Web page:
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Thread: How did pure South Cushitics gone extinct?

  1. #11
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    Quote Originally Posted by drobbah View Post
    I think South Cushites left the Horn prior to the Horn developing agriculture.
    Didn't Cushites have agriculture in the Ethiopian highlands during the Eurasian Bronze Age?

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    Quote Originally Posted by Granary View Post
    Didn't Cushites have agriculture in the Ethiopian highlands during the Eurasian Bronze Age?
    The South Cushites were in SE Africa when Horners learned to cultivate teff,millet and sorghum I think.

    I remember even reading some colonial era sources that stated the agriculture clans of Somaliland/Eastern Ethiopia and Southern Somalia had different agricultural practices/tools.The former were farming similar to Highlanders of Ethiopia and the south were farming similar to the Bantus possible due to the large Bantu population of the South plus the ethnic Somali nomads by far were not interested in farming.If fertile South Somalia didn't receive the Ethiopian Agriculture package than I wouldn't expect the Southern Cushites either

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  4. #13
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    Quote Originally Posted by drobbah View Post
    The South Cushites were in SE Africa when Horners learned to cultivate teff,millet and sorghum I think.

    I remember even reading some colonial era sources that stated the agriculture clans of Somaliland/Eastern Ethiopia and Southern Somalia had different agricultural practices/tools.The former were farming similar to Highlanders of Ethiopia and the south were farming similar to the Bantus possible due to the large Bantu population of the South plus the ethnic Somali nomads by far were not interested in farming.If fertile South Somalia didn't receive the Ethiopian Agriculture package than I wouldn't expect the Southern Cushites either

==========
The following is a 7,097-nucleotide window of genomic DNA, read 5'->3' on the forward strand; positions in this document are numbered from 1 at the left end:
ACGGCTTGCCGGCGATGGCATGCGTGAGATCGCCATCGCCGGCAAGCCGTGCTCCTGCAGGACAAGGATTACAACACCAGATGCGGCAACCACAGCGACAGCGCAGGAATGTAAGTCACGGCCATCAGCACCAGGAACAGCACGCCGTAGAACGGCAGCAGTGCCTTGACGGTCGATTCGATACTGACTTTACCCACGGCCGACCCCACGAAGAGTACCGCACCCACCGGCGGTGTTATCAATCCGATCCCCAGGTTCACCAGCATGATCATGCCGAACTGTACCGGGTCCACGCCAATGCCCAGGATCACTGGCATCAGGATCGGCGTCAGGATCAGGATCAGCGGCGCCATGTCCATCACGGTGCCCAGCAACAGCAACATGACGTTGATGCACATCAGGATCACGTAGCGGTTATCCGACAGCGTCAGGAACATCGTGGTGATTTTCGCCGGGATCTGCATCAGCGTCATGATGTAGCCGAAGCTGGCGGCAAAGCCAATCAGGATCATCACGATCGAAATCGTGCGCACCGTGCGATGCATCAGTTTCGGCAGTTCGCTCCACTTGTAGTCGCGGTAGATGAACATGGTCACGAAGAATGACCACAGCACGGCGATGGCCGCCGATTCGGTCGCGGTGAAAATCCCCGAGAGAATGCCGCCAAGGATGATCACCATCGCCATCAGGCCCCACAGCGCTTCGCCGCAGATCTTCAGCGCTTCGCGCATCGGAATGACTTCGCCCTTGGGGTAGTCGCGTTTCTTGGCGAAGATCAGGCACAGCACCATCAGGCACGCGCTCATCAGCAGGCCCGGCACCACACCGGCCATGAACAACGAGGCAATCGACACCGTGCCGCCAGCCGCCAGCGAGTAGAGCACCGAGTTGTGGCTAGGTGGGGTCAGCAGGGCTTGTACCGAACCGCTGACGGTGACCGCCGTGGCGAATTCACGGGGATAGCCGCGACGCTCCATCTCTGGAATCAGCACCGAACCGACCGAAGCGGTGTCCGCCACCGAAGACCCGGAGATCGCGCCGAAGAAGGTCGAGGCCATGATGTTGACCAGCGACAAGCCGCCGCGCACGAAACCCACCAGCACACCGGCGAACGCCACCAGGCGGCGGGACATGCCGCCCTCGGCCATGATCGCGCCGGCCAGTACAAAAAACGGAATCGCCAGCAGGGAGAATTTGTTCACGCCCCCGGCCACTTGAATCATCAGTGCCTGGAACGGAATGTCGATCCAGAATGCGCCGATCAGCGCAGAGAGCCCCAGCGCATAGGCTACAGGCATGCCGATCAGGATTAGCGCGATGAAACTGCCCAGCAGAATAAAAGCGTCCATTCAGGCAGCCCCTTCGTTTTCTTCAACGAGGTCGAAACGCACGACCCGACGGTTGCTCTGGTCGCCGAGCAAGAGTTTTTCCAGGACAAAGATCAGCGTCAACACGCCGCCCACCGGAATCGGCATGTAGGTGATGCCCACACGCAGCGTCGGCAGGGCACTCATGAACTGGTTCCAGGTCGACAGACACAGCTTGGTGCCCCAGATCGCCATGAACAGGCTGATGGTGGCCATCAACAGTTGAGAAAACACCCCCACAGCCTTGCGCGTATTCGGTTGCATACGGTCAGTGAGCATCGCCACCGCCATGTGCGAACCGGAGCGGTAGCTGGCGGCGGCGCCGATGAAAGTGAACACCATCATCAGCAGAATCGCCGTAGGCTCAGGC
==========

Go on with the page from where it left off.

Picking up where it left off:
If Southern Somalia was fertile and not exploited, how come Bantus didn't end up expanding there? Just historical circumstances?

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    Quote Originally Posted by gihanga.rwanda View Post
    I am not very well versed in this subject area but I suspect that South Cushitic communities adopted Iron Age technology from incoming Nilotic and Bantu migrants. We now know that Iron Age pastoralists in the region had elevated levels of Dinka-related ancestry in comparison to their predecessors represented by the Savanna Pastoral Neolithic and Elmenteitan cultures. These same Iron Age pastoralists lived in close proximity to early Bantu speakers related to groups like the Delomaine farmer community. I definitely havenít seen any credible evidence that South Cushitic communities had a more ďadvancedĒ material culture than their Nilotic or Bantu contemporaries. However, we can argue that Bantus had more of a advantage due to their early adoption of agriculture, which enabled them to maintain higher population sizes and become the demographic majority in the region within a few centuries.
    You are right. I read up a bit about it . The Bantus (descended from the Iron Age/IA culture makers) and the Nilotes (descended from the Pastoral Iron Age/PIA people). I assumed Iron Age Pastoraliasts referred to South Cushitics. This gradual population replacement of that regionís early Cushitic pastoralists is also reflected in the osteological record https://pascal-francis.inist.fr/viba...SCAL7650006098

    But yeah i think my initial hypothesis still stands correct it was more or less a demographic replacement by a mass wave of populations size and absorption that happened that way gradually. It wasn't anything related to war or direct genocide as it seems.

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    Quote Originally Posted by Mirix View Post
    You are right. I read up a bit about it . The Bantus (descended from the Iron Age/IA culture makers) and the Nilotes (descended from the Pastoral Iron Age/PIA people). I assumed Iron Age Pastoraliasts referred to South Cushitics. This gradual population replacement of that region’s early Cushitic pastoralists is also reflected in the osteological record https://pascal-francis.inist.fr/viba...SCAL7650006098

    But yeah i think my initial hypothesis still stands correct it was more or less a demographic replacement by a mass wave of populations size and absorption that happened that way gradually. It wasn't anything related to war or direct genocide as it seems.
    Thanks for sharing the link to the osteological record paper!